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Anorgasmia Causing Her Extreme Sexual Frustration

anorgasmia

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Anorgasmia Causing Her Extreme Sexual Frustration

Anorgasmia has many causes

 

I am 36 years old & happily married.  Happily – for 9 years (the trust & lust is all there) and I LOVE having sex with my husband.  Yet I have never had an orgasm, by myself or with a partner.  Believe me, I have tried everything.  I have various toys and masturbate 3-ish times a week, sometimes trying,  sometimes just enjoying the moment, tensing & not…. to no avail.  I have taken a “becoming orgasmic” women’s class (with a sexual therapist & group of women), and that hasn’t worked either.

I have read about other women who are in the same boat, but are 18 or 20 – with all due respect, I have no sympathy.  I am 36, happy, 2 kids, and deserve this.  I don’t get it.

If you can help me, I am so grateful.  I have heard it all, tried it all (therapy, fantasizing, toys, books, etc) and the best I can describe it is, falling off the ladder at the third step.  Yet I get totally wet and love sex.  I am perfectly healthy & active.

Please help.

 

 

Signed by:
This sucks
Answer:

Yes, this does suck for you!

Since you say that you have heard it all and tried it all, I feel rather hopeless.

Anorgasmia is the technical name for inability to achieve orgasm. The most common causes of this condition are: diabetic neuropathy, multiple sclerosis, genital sclerosis, genital mutilation, complications from genital surgery, pelvic trauma (such as from a straddle injury caused by falling on the bars of a climbing frame, bicycle or gymnastics beam), hormonal imbalances, total hysterectomy, spinal cord injury, cauda equina syndrome, uterine embolisation, childbirth trauma (vaginal tearing through the use of forceps or suction or a large or unclosed episiotemy), vulvodynia and cardiovascular disease. Anorgasmia is far more common in females than in males and is especially rare in younger men. Anorgasmia is the medical term for regular difficulty reaching orgasm after ample sexual stimulation, often causing significant sexual frustration. About 15% of women report difficulties with orgasm, and as many as 10% of women in the United States have never climaxed. Many women who orgasm regularly only climax about 50-70% of the time.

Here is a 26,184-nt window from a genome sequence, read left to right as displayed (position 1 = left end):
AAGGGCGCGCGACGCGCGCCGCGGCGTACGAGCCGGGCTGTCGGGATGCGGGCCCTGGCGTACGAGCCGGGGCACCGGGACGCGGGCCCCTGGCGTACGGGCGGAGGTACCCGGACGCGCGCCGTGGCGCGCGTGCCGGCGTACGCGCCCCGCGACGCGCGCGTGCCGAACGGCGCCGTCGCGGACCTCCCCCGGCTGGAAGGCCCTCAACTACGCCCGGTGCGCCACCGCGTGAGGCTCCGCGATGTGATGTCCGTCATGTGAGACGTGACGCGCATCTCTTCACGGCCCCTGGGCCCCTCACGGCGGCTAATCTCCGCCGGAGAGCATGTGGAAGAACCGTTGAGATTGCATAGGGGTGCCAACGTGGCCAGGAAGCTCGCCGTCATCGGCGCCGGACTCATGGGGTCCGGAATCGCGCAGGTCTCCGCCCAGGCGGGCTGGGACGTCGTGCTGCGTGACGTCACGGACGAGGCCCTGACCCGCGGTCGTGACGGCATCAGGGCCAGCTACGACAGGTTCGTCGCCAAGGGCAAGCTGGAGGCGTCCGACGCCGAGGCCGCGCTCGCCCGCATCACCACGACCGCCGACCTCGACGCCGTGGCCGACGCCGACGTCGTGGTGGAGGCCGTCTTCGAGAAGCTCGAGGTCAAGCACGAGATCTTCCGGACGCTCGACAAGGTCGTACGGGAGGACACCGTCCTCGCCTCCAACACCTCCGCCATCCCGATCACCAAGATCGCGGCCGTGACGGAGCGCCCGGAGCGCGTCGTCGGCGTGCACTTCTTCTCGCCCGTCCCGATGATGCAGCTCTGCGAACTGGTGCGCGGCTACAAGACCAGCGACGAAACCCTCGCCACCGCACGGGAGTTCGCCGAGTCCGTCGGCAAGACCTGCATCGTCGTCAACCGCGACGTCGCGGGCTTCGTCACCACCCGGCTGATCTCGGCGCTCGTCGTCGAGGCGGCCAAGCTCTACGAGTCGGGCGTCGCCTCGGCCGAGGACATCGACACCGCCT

A common cause of situational anorgasmia, in both men and women, is the use of anti-depressants, particularly selective serotonin reuptake inhibitors(SSRIs). Post SSRI Sexual Dysfunction (PSSD) is a name given to a reported iatrogenic sexual dysfunction caused by the previous use of SSRI antidepressants. Though reporting of anorgasmia as a side effect of SSRIs is not precise, it is estimated that 15-50% of users of such medications are affected by this condition.The chemical amantadine has been shown to relieve SSRI induced anorgasmia in some, but not all, people.

You said that you have ruled out all medical causes, so we are left with psychological factors. I know you said that you have done therapy. But there is therapy and therapy. Many therapists focus on fixing behavior or faulty thought patterns. The prevalence of the cognitive/behavioral therapeutic approach means that a person will not have the chance to delve deeply into the unconscious. Therefore, you will overlook the entire dimension that I have discussed.

I wonder if your previous therapists encouraged you to dig deeply into the unconscious part of your mind and investigate whether there is a conflict that is blocking your functioning.

Unconscious emotional conflicts are a common cause of anorgasmia. These include: fear of loss of power and control; fear of dependency and fear of loss. For many people, the act of letting go by giving over to an orgasm can be seen as terrifying because the act is synonymous with the loss of power and control. Adult children of alcoholics and drug addicts and/or those who have been abused emotionally, physically or sexually during childhood do not know how to set proper limits and protect themselves. In such cases, the only way to set limits is to avoid situations in which loss of control occurs. Loss of control is a key element in sexual response.

Sexual surrender also brings up feelings of need and dependency that are terrifying. What if open up and I’m rejected or worse, abandoned? These fears are all the more great if someone has suffered similar losses early in life.

I have given you a lot to chew on. If you want me to help you explore further, you can contact me in my private consulting division.

I hope you “come” to a resolution!

Photo By:Download Stock Photos passion, love, kiss, lips [resolution description] HD background imagesfrom MyStockPhoto.com

 

Author’s Books

Known to millions as “Dr. Love” through her website AskDrLove.com, Dr. Turndorf founded the web’s first and immensely popular relationship advice column in 1995. She consistently attracts new fans and keeps her existing audience engaged through her compassionate understanding as well as her frank delivery and earthy sense of humor. At the same time, she puts her listeners at ease while digging deeply in their psyches and prescribing her signature cure.

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